The home of the Shrewsbury Boardgames Club

Snippets 2013

 

 
 
It's a Scandal! (21st December 2013 11:14)
Having declared Nige the 2013 Hall of Fame winner last night, on the back of some hasty calculations, it seems I either can't read or I can't use a calculator correctly. After writing up the reports and scores from the games played last night, the site has done the calculation correctly and declared that this year's Hall of Fame has ended up a tie with both Nige and Guy ending up on 37.5%. I had entered Guy as having played 89 games for the year rather than 88. Looking at the club rules on the tie-break procedure, I have found ... we don't have a tie-break procedure (probably because we don't have any club rules). Therefore, I declare that for the first time in our history, we have joint winners of the Hall of Fame and congratulations should go to both Nige and Guy. Right, let the howls of indignation begin ;-)
More tales about snow tails (13th December 2013 22:50)
Late back from London tonight but, as some consolation, two parcels had arrived while I was away. The first was my BGG competition prize of Trains & Stations, an interesting railway dice game - a copy of which I already have. The second though was my Essen pre-order of Mush! Mush! which is subtitled Snow Tails 2 and I hope is a decent refinement of the original Snow Tails. Looking forward to playing it soon.

Counter #63 (11th December 2013 19:57)
The new issue of Counter arrived today. Contained in its 84 pages are reviews of more than twenty games including Concordia, Machi Koro, Mush! Mush! Prosperity, Russian Railroads and Spyrium. There are also articles on GenCon and Essen, Rick thornquist on Learning Games, The Counter Guide to Worker Placement games and the usual letters page. You can learn more about Counter at the magazine's website.

Shrewsbury Boardgames Club - Change of Venue (10th December 2013 19:03)
This Friday's session (13th December 2013), which was due to take place at Nige's house, won't because his boiler has packed up and it's rather cool up the Stiperstones at this time of year without any heating. Instead, Mark K is picking up the slack so those travelling out to Oswestry will, I'm sure be offered a feast of biscuits, cake, cheese and crackers etc. The following week will, as planned, be at Garry's house - but without the biscuits, cake..........
Wayback When? - December '93, '98, '03, '08 (5th December 2013 05:18)

Wayback When? is a review of the games I was playing five, ten, fifteen and twenty years ago with me highlighting the most memorable titles of each particular month in the vain hope that I might dig out some of them to play again. This month we’re looking at December 1993, 1998, 2003 and 2008.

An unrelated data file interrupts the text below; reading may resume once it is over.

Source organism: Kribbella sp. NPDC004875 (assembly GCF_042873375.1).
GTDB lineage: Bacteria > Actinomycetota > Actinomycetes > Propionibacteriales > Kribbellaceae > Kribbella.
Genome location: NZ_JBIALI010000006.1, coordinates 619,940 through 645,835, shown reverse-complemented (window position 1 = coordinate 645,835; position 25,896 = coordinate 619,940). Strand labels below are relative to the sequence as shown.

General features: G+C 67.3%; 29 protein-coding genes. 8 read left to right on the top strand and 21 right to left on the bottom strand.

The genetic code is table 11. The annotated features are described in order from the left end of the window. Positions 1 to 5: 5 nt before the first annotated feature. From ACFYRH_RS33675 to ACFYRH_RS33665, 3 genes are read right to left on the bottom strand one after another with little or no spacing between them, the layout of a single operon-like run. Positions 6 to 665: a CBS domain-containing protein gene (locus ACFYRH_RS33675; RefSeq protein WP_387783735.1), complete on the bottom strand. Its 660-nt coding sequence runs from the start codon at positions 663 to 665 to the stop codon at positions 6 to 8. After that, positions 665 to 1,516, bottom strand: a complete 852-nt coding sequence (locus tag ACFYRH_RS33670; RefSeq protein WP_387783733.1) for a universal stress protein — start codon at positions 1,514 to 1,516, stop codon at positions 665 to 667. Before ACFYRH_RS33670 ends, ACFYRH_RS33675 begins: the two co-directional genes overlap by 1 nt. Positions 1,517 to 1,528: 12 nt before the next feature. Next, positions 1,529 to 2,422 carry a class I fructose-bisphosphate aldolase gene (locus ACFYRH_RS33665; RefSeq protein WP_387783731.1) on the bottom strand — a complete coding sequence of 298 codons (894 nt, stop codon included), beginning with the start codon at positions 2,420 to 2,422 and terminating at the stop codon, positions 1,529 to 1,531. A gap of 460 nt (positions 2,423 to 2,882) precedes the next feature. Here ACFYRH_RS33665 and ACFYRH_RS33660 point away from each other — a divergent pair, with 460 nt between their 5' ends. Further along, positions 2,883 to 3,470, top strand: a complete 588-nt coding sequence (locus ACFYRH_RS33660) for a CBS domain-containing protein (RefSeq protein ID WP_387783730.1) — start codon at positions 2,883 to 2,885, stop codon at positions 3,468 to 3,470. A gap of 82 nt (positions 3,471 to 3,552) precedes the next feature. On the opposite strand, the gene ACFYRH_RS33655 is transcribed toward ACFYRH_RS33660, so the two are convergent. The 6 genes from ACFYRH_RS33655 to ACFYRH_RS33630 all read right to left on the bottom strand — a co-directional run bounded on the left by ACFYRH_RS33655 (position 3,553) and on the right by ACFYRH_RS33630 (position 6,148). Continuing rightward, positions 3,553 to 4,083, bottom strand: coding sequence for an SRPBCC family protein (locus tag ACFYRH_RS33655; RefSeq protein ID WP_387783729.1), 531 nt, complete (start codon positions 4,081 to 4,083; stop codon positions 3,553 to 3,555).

December doesn't seem to be a very good month for trying new games. In 2008, I only played one new game (out of just 11 in the whole month) but it is a fine football dexterity game for two or teams of two. Weykick is frantic fun but mind your knuckles on the crossbar below the table.

Five years earlier, I managed to play just two games in the month, although both of them were new to me. The Bridges of Shangrila was a typically dry but interesting game by Leo Colivini while Terra was a semi-cooperative game by Bruno Faidutti, where you try to get the most points possible but, if collectively you pollute the planet too much, everyone loses - inevitably people end up being too greedy hence dooming the planet.

 

In 1998, I got to play Das Motorsportspiel for the first time, motor racing with real time pressure to complete your move before the sand-timer runs out. We also played the hilarious Bamboleo, a dexterity game where a knowledge of the laws of physics is usually an advantage - that is, unless you're a physics teacher.

The stand-out game of December 1993 was Rette Sich Wer Kann (more recently released as Lifeboats) and is an evil game of tossing your companions out of the rescue boats to be eaten by sharks - don't play with anyone who bears a grudge.

Stak Bots Expansion on Kickstarter (4th December 2013 08:43)
You may remember I recently reviewed a neat little battling card game called Stak Bots, designed by Tom Norfolk and published by DogEared Games. Well, not one to rest on his laurels, Tom has an expansion up on Kickstarter running until 18th December. This is a sixty card deck of sixteen additional varieties of Bot to add to the original sixteen. Or you can pledge for both the original and expansion decks together. All the details are on the Kickstarter page here.